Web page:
Exactly 28 years before the birth of Pakistan, Dina was born on August 14, 1919 at midnight. Jinnah’s only child, she was his sole comfort after the death of his wife. Though away at school most of the time, she was home briefly for holidays. A dark eyed beauty, she was a charming young girl. She had her mother’s smile and was pampered by her doting father. After her mother’s death, Fatima took the responsibility of her care.
While living in London, Dina would cajole and pester her father to take her to a pantomime on High Road insisting that she was on holidays and must be entertained. The time was a blissful one spent in London. But they later grew apart, Dina never joined her father in Pakistan. She came to Karachi only for his funeral.
The relationship was marred by the fact that Dina wanted to marry a Parsi-born Christian, Neville Wadia. Jinnah tried to dissuade her, just like Sir Dinshaw had tried to influence his daughter many years ago, but to no avail. Justice Chagla recalls, ” Jinnah, in his usual imperious manner, told her that there were millions of Muslim boys in India, and she could have anyone she chose. Then the young lady replied: ‘Father, there were millions of Muslim girls in India. Why did you not marry one of them?’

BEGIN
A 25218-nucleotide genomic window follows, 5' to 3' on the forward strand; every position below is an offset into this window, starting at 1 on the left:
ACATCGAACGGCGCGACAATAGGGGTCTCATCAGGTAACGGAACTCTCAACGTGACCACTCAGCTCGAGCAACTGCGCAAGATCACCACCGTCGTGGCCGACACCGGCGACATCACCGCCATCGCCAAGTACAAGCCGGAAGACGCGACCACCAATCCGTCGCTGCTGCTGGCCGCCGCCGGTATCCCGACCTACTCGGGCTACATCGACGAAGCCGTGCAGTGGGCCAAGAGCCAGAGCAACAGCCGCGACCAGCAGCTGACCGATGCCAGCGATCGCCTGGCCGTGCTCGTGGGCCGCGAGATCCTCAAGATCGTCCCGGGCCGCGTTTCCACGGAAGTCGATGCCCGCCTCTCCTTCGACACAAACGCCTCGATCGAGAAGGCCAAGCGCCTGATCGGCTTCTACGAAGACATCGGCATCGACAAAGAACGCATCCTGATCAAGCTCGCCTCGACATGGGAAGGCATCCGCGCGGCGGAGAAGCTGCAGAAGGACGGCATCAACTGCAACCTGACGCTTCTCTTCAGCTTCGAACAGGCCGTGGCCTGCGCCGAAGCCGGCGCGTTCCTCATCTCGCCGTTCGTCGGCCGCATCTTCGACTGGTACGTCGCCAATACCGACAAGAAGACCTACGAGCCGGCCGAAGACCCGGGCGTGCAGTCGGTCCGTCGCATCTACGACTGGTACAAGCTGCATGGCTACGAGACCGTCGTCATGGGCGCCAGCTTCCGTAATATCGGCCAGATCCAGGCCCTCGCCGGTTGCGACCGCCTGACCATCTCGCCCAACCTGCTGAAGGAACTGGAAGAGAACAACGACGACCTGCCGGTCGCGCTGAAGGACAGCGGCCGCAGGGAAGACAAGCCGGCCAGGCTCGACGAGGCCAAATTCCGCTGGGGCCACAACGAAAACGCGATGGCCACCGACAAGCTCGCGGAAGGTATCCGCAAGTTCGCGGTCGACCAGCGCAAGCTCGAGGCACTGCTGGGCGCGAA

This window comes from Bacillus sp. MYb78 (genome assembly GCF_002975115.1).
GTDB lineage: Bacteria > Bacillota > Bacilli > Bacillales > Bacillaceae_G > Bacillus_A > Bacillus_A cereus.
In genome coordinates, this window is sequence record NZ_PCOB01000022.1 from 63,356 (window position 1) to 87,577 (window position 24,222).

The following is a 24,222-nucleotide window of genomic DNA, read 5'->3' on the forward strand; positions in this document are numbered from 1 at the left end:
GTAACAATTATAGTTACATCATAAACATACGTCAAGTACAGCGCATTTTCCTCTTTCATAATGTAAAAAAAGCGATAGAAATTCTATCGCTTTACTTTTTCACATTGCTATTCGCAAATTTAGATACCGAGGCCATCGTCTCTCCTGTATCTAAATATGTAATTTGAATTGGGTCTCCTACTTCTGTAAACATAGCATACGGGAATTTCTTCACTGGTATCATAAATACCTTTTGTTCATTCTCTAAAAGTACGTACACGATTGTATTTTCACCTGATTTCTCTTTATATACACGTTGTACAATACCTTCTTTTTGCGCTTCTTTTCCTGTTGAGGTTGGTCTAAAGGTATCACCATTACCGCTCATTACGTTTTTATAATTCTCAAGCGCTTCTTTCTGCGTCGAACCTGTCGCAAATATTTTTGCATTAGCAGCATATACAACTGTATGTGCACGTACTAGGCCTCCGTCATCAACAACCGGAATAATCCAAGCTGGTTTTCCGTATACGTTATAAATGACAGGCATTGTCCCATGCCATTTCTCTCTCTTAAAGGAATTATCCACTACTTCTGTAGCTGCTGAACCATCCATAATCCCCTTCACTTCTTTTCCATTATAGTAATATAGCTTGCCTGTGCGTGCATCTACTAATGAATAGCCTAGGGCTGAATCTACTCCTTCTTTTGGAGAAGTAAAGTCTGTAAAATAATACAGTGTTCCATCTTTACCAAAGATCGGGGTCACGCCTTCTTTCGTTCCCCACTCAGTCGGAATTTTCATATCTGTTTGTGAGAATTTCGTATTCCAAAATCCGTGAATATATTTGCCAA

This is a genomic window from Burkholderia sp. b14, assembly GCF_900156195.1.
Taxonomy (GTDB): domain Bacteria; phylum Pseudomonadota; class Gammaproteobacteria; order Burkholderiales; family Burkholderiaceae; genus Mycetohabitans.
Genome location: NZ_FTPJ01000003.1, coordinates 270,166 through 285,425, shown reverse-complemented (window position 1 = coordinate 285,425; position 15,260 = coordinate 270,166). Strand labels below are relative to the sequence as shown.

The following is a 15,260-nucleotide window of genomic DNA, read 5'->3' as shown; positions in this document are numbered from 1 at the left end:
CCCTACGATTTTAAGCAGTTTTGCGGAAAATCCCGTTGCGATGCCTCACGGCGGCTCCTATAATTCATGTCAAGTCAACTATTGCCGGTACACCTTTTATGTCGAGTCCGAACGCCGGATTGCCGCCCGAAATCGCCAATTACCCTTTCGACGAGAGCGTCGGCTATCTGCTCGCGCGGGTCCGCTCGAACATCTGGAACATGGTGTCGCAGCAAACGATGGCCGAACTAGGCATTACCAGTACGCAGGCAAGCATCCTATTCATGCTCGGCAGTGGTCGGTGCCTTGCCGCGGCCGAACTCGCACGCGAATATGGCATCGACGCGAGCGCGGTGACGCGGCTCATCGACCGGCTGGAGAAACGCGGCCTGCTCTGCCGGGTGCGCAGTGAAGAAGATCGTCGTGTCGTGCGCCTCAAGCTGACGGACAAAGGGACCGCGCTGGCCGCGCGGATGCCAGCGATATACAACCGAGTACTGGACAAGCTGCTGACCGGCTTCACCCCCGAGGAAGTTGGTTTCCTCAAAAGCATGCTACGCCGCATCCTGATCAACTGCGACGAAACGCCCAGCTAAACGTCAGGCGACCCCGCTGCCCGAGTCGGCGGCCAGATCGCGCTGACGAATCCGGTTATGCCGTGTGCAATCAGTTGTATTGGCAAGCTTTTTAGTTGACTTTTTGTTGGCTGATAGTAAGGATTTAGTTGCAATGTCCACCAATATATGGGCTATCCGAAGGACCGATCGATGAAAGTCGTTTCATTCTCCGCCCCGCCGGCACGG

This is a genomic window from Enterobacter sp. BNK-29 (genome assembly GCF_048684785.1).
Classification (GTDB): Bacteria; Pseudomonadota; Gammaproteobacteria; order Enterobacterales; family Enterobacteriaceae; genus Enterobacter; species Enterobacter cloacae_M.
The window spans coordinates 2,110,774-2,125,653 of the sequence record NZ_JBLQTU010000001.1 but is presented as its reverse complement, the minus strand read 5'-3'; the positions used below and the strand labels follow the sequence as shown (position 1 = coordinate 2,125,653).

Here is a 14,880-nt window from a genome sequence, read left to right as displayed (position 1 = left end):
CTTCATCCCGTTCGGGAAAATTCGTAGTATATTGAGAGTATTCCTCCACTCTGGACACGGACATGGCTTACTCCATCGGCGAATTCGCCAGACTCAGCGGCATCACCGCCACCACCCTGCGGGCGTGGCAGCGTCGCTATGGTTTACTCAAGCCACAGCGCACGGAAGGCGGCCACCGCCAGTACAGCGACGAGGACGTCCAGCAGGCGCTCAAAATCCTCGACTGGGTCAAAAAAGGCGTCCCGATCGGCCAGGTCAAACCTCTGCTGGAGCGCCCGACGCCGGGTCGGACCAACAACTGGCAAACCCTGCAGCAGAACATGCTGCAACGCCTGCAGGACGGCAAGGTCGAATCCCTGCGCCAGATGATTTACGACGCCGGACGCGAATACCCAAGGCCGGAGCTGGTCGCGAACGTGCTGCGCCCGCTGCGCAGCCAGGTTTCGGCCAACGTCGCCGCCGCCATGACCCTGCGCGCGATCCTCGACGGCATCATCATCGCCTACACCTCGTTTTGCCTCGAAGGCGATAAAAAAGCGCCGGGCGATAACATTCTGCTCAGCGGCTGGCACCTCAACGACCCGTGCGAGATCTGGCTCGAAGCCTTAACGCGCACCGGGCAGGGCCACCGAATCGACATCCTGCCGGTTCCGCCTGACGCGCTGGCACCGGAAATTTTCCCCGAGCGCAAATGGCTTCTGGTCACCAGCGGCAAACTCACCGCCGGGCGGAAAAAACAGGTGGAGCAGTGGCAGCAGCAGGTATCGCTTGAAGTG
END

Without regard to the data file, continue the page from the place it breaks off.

The relationship became formal after she married. They did correspond, he addressed her formally as ‘Mrs. Wadia’.
Dina and Neville lived in Bombay and had two children, a boy and a girl. Shortly after that they separated.
Though isolated in many ways, Jinnah was always cared for by his sister Fatima who kept house for him and nursed him till his death. She was his sole companion, never faltering, always present for him in the time of need.